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Latin ('sall Greek to me!)

Posted By: martin thoene <martin.thoene@lakenheath.af.mil>
Date: Monday, 14 September 1998, at 6:59 a.m.


You guys an' gals just blow me away! I've been out of this Think-tank for a week and LOL seems to be expanding in a logarithmic way. The subjects keep getting more deep and mind-expanding and the ever increasing pool of knowledge can only benefit OUR FISH. Which is why we all care enough to want to expand our knowledge in the first place.

I'm greatly in favour of Biotype tanks. I want to provide as natural as possible conditions for my fish. I've kept fish since 1963 (ish) and in that time I've tried most things. Joe's words on his philosophy of fishkeeping strike a lot of chords with me. I've never gone out of my way to breed fish, but it's happened. I use the same super accurate thermometer for water changes( stuff my right hand in the bucket, yeah feels about right) as Joe. Until recently when I started to collect rainwater, I've always used straight tapwater without a de-Chlorinator (heck, they never even made the stuff when I started!).

Most fish are far more resilient than we give them credit for. I would never condone keeping them in poor conditions, of course, but common sense and experience will see you through. I've never lost any fish in a way that could be attributed to water problems. The last time I ever had disease in a tank I think I probably had long hair and wore enormouse flares! (No wonder the fish felt sick). Wisdom of experience comes by paying your dues, and I reckon that we have between us an immense pool of knowledge and experience. We can all benefit from this and help newcomers to the hobby who discover Loaches are their thAng. Plus we just MIGHT sort out some of the jumbles in our minds or create new ones! Basically, we can all have a LOT OF FUN and ultimately benefit our fish.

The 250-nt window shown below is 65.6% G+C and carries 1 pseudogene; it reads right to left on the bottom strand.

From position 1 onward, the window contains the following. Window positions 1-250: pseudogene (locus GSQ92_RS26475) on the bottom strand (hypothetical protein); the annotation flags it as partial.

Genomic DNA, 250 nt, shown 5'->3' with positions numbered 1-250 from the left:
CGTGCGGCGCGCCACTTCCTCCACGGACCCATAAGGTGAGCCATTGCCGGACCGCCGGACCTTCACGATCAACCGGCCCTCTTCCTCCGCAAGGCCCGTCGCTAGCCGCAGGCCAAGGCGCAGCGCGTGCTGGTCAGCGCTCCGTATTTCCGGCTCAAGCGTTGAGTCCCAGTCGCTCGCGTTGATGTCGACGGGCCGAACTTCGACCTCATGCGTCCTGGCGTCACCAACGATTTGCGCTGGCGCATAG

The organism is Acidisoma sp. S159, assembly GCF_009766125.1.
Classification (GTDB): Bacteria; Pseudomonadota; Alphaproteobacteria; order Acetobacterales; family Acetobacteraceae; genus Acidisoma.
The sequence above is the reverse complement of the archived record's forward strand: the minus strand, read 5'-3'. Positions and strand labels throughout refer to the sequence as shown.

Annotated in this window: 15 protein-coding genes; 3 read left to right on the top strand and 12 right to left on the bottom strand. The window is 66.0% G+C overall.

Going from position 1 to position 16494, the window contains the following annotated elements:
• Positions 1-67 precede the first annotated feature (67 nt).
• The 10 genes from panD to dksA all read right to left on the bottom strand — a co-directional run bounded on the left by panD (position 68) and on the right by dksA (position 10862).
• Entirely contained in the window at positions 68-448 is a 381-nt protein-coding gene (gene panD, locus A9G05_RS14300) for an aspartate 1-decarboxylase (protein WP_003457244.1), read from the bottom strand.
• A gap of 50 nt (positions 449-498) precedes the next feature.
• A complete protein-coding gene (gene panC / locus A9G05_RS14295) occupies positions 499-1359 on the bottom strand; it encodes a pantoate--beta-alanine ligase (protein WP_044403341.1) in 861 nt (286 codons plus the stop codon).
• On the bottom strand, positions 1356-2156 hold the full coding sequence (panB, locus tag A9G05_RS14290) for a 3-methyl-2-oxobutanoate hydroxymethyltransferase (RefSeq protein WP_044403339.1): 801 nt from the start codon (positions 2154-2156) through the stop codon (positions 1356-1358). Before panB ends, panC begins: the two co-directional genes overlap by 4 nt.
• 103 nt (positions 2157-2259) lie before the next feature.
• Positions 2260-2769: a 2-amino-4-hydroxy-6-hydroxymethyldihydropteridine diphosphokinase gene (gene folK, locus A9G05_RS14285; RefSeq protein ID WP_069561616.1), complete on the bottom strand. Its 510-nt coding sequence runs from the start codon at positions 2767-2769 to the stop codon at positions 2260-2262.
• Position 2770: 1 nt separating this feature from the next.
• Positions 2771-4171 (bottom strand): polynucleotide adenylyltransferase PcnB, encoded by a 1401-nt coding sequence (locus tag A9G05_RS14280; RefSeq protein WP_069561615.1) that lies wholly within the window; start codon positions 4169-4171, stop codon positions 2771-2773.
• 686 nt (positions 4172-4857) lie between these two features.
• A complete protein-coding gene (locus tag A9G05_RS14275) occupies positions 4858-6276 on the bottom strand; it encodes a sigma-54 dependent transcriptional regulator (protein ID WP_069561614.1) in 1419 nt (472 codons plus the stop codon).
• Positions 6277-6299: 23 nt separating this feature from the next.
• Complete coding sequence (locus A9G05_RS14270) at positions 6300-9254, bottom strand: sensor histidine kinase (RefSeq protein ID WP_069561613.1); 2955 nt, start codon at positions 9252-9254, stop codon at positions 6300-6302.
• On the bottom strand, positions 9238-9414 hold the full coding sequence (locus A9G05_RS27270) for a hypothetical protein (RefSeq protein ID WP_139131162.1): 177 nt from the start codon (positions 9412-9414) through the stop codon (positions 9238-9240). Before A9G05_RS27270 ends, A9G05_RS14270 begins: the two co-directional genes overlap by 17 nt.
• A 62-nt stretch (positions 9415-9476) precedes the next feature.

Found a piece the other day on Clown Loaches which explained the Latin name.

Botia macracantha: Macr ( LARGE ) , Acantha ( SPINE or THORN )

So, Large Spine, which refers to the Suboccular (beneath the eye) spine. Which beggars the question.....How come somebody decided to give it that name when a spine under the eye is something it shares with other Botias, and is therefore not a distinguishing feature ?

Who ever said ANY of this was Logical?

Ooh! another thing I just remembered reading somewhere. If a species is named after a person, i.e. 'cos they discovered it, or in honour of, it will have their name, followed by an i (if they are Male), or ii (if they are Female). Use of common names has always been a bee in my bonnet. I'll only use them to talk about the universally accepted and known species otherwise I'll use the Latin name every time. Trouble is, I don't know them all and I think most would agree that this last week we've thrown up a whole can-of-woms when it comes to ID'ing some of these guys. Just look at the photos we've sent in of Botia superciliaris. All these fish look different, especially the one I sent in at the bottom. Are they the same species? Was the source photo labeled correctly? MY BRAIN HURTS!!!

Remember my article on breeding Clowns? Well someone in Great Britain has just bred Chinese Hillstream Loaches ( we're rather good at this stuff over here! ). How was it accomplished? Just by leaving well alone and letting nature take it's course! Otherwise known as BY ACCIDENT!!! NO special setup,NO fancy water testing, NO special feeding, just good basic fish care which obviously made the fish feel pretty good enough to want to procreate. THIS FISHKEEPING LARK CAN BE THAT EASY. If fish want to breed they will. Remember the line in Jurrassic Park....................... "Life will find a way". Whether it's nature or the Hand of God, I dunno. Joe Loach is better placed to comment on that than me, and even he doesn't want to go there in this venue!

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